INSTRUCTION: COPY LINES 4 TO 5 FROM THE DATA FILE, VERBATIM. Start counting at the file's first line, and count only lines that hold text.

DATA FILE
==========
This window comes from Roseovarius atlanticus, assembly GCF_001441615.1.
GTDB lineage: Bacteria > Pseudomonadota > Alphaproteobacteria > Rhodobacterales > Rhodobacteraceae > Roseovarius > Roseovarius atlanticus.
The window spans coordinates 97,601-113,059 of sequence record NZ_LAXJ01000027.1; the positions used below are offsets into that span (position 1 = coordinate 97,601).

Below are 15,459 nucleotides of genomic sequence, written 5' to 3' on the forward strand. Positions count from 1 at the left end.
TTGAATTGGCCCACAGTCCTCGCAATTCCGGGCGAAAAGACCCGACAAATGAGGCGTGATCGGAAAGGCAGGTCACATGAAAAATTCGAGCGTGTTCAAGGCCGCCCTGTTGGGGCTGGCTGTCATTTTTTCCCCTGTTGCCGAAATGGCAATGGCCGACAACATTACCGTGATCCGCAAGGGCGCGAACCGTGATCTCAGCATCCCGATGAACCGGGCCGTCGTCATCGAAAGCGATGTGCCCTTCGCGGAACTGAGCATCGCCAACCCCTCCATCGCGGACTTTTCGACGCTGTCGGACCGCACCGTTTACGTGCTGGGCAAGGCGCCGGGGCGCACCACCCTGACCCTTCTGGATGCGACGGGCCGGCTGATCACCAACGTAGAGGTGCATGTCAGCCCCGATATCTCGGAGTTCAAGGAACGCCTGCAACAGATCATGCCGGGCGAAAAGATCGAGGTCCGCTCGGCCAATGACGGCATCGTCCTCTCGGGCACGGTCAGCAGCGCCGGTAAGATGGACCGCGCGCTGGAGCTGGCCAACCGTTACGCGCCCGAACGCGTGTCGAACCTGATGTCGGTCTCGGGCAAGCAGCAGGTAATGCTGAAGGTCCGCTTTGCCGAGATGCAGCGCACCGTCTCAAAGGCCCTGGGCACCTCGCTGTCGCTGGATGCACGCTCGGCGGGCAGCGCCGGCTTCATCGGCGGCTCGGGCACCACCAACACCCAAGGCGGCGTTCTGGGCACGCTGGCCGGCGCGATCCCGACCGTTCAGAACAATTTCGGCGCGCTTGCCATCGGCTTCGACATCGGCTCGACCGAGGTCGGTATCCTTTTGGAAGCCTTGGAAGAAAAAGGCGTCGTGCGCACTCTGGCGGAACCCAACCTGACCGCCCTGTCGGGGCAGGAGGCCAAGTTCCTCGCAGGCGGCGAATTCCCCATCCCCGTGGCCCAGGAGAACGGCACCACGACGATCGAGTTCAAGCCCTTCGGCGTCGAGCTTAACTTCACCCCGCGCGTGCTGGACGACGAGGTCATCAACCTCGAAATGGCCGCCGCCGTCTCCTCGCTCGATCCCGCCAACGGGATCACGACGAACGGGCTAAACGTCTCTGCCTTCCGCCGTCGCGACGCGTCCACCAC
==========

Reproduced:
Below are 15,459 nucleotides of genomic sequence, written 5' to 3' on the forward strand. Positions count from 1 at the left end.
TTGAATTGGCCCACAGTCCTCGCAATTCCGGGCGAAAAGACCCGACAAATGAGGCGTGATCGGAAAGGCAGGTCACATGAAAAATTCGAGCGTGTTCAAGGCCGCCCTGTTGGGGCTGGCTGTCATTTTTTCCCCTGTTGCCGAAATGGCAATGGCCGACAACATTACCGTGATCCGCAAGGGCGCGAACCGTGATCTCAGCATCCCGATGAACCGGGCCGTCGTCATCGAAAGCGATGTGCCCTTCGCGGAACTGAGCATCGCCAACCCCTCCATCGCGGACTTTTCGACGCTGTCGGACCGCACCGTTTACGTGCTGGGCAAGGCGCCGGGGCGCACCACCCTGACCCTTCTGGATGCGACGGGCCGGCTGATCACCAACGTAGAGGTGCATGTCAGCCCCGATATCTCGGAGTTCAAGGAACGCCTGCAACAGATCATGCCGGGCGAAAAGATCGAGGTCCGCTCGGCCAATGACGGCATCGTCCTCTCGGGCACGGTCAGCAGCGCCGGTAAGATGGACCGCGCGCTGGAGCTGGCCAACCGTTACGCGCCCGAACGCGTGTCGAACCTGATGTCGGTCTCGGGCAAGCAGCAGGTAATGCTGAAGGTCCGCTTTGCCGAGATGCAGCGCACCGTCTCAAAGGCCCTGGGCACCTCGCTGTCGCTGGATGCACGCTCGGCGGGCAGCGCCGGCTTCATCGGCGGCTCGGGCACCACCAACACCCAAGGCGGCGTTCTGGGCACGCTGGCCGGCGCGATCCCGACCGTTCAGAACAATTTCGGCGCGCTTGCCATCGGCTTCGACATCGGCTCGACCGAGGTCGGTATCCTTTTGGAAGCCTTGGAAGAAAAAGGCGTCGTGCGCACTCTGGCGGAACCCAACCTGACCGCCCTGTCGGGGCAGGAGGCCAAGTTCCTCGCAGGCGGCGAATTCCCCATCCCCGTGGCCCAGGAGAACGGCACCACGACGATCGAGTTCAAGCCCTTCGGCGTCGAGCTTAACTTCACCCCGCGCGTGCTGGACGACGAGGTCATCAACCTCGAAATGGCCGCCGCCGTCTCCTCGCTCGATCCCGCCAACGGGATCACGACGAACGGGCTAAACGTCTCTGCCTTCCGCCGTCGCGACGCGTCCACCAC